In fact, at any given time, most software companies exhibit multiple types of symbiosis simultaneously. Microsoft is both mutualist and amensalist at the same time. Developers who target Windows, Xbox and other Microsoft platforms can reap great rewards from the large community of buyers if they can master a niche that Microsoft leaves open. Microsoft practices amensalism when it impedes the success of others through its business practices (which have been labeled monopolistic at times) and control of access to deeper levels of its enabling technology.

Today, with open source models thriving and the Internet accessible as a "free" platform, the quest for dominance, or at least relevance, in the software ecosystem now require more mutualism, in which both (or all) parties--vendors, customers, independent developers and partners--benefit and potentially generate synergy, where the combined effect of participants in the ecosystem can be greater than the sum of their individual effects.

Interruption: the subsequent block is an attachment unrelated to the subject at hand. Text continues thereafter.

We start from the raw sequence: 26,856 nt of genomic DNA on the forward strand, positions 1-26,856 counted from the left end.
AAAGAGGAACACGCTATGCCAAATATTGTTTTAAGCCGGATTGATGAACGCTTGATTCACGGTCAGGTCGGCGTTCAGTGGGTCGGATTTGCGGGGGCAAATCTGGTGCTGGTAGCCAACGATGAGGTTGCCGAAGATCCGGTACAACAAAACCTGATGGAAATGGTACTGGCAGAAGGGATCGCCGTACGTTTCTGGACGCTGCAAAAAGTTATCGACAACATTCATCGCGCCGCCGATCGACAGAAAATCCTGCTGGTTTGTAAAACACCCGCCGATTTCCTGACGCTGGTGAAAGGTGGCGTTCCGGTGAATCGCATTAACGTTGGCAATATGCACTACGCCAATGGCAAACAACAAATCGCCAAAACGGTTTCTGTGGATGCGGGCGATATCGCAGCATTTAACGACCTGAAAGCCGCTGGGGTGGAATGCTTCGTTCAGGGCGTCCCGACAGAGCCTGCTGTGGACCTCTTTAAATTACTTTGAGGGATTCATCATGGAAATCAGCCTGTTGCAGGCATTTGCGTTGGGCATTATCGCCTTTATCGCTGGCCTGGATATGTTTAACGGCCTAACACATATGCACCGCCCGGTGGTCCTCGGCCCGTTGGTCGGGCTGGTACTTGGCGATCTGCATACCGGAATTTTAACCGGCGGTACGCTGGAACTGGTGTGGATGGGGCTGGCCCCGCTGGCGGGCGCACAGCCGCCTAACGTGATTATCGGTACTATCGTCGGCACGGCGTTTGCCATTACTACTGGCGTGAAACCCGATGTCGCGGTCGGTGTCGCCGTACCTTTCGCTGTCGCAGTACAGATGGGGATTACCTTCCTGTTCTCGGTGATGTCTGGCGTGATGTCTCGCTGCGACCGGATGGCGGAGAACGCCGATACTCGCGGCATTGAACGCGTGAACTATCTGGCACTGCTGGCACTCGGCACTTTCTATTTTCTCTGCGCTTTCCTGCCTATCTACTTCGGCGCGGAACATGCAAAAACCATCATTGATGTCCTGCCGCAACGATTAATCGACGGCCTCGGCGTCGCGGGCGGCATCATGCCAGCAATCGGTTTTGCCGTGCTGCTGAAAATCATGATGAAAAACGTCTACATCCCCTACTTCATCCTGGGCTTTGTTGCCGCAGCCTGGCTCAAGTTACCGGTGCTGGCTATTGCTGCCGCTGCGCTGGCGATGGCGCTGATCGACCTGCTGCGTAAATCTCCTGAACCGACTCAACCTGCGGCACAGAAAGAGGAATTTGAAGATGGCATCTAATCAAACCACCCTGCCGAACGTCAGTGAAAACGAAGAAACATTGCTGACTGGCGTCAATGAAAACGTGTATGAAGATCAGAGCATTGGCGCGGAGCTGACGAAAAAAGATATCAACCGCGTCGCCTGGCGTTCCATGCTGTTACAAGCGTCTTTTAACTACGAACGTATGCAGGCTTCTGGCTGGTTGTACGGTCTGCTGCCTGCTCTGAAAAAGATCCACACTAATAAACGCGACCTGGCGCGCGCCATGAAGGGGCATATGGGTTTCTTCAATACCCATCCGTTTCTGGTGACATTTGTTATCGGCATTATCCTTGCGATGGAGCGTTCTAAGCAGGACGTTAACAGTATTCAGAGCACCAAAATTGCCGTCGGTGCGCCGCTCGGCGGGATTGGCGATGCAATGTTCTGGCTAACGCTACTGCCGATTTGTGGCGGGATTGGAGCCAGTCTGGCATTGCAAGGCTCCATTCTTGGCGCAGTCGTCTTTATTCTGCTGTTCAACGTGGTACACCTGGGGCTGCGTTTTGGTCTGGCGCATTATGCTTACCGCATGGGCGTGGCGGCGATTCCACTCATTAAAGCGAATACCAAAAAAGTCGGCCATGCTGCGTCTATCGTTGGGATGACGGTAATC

Dana Blankenhorn describes a software ecosystem as "every program written for a particular piece of software or hardware." He goes on to say: "It is very very hard for any company to carry a platform on its own. The more other companies contribute to that platform, by writing software that works on the platform, the more that weight is lifted off the creator's shoulders and shared by others." His definition is useful to vendors as long as the ecosystem economics are sound--more mutualist.

The software game has changed, from best of breed products to suites, and now to platforms that cover various parts of the stack. Linux, for example, has a vibrant ecosystem built around an operating system. It is the most mutualist of models, and large footprint companies, such as Red Hat and IBM, take full advantage of the Linux ecosystem's collaborative development environment.